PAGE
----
Fifty-seven years ago this week, on Aug. 6, 1945, the American B-29 Enola Gay flew over the Japanese industrial city of Hiroshima and dropped an atomic bomb. The device, the first nuclear weapon ever used in war, detonated at approximately 8:30 a.m. Although it hastened the end of World War II, it did so at a frightful human cost. Estimates of casualties vary widely, but most experts believe between 100,000 and 150,000 people died that day or in the immediate aftermath (with countless more succumbing to illness years later due to radiation exposure). One of the survivors was an Irish nun, Julia Canny, or Sister Isaac Jogues, as she was known to the members of her religious order.
Julia Canny was born in Upper Kilbeg, Co. Galway, in 1893. Her family was quite poor and struggled to eke out a living on a small farm. In 1921, at the age of 28, she immigrated to the United States in search of work, probably as a domestic, but possibly as a seamstress. A decade later she entered the convent of the Society of the Helpers of the Holy Souls in New York. She took the name Sister Mary of St. Isaac Jogues in honor of the French Jesuit missionary and saint who was martyred in 1646.
Long interested in missionary work abroad, she eventually told her superior. “Of course, we weren’t permitted to speak in those days,” she told an interviewer many decades later, “so I just dropped the slip of paper in her box.” Four years later, in 1939, Sister Jogues was sent to the Society’s convent in Hiroshima. In 1940 she made her perpetual vows at a Mass celebrated by the Bishop of Hiroshima held in the city’s cathedral.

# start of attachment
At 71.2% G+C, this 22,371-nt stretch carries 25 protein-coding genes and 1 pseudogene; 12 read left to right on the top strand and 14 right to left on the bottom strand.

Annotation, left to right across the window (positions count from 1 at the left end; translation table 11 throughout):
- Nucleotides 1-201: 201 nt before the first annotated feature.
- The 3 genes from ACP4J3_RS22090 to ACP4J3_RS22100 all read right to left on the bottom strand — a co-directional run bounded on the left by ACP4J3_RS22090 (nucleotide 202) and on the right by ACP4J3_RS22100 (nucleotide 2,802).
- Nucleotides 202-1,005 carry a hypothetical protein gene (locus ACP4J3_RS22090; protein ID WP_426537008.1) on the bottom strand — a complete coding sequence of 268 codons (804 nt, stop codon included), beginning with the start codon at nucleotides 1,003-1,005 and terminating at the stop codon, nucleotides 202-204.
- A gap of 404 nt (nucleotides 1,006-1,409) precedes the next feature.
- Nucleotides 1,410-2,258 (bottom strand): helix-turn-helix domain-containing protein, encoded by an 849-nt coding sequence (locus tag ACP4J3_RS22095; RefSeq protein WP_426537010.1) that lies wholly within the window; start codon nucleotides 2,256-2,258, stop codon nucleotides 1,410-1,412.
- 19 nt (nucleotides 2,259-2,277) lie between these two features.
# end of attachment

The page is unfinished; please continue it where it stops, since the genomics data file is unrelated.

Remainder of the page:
The main purpose of the convent in Hiroshima was to operate a mission and school. Being of limited education (she left school in the fifth grade), Sister Jogues served the community mainly by performing domestic duties such as cooking and cleaning. Fellow nuns remember her as a strong and tireless worker. Her work kept her confined mainly to the convent grounds and she never did master the Japanese language.
Life became difficult for Sister Joques and her fellow nuns, many of whom were American and European, when World War II began, especially after the U.S. and Japan went to war in late 1941. Sister Jogues was jailed for seven months by Japanese authorities until they discovered that she was not American but Irish (and Ireland was officially neutral during the war). Released, she returned to the convent. As the years of conflict wore on and Japan began to lose the war, she feared Allied firebombings, such as the one that had leveled much of Tokyo.
On the morning of Aug. 6, 1945 Sister Jogues and the seven other nuns were sitting in the convent’s garden engaged in morning prayer. What follows is her description of the atomic bomb blast as told to Irish journalist Adrian Miller in 1985 and published in the Belfast Andersontown News.
“Suddenly there was a huge bang in the sky, just above the city,” she said. “We were all thrown from our seats onto the ground. Realizing that it was a bomb, we quickly picked ourselves up and made a run for cover in the direction of the convent. We had only just taken shelter inside the convent when the entire building began to shake and give way. We turned and rushed outside again, the convent collapsing at our heels. The convent wall collapsed before our very eyes and beyond where the wall had stood until a few seconds before lay the remains of our neighborhood. There was hardly a building left standing. Everywhere people lay either dying or dead, burned — I was to learn later — from the flash of radiation.”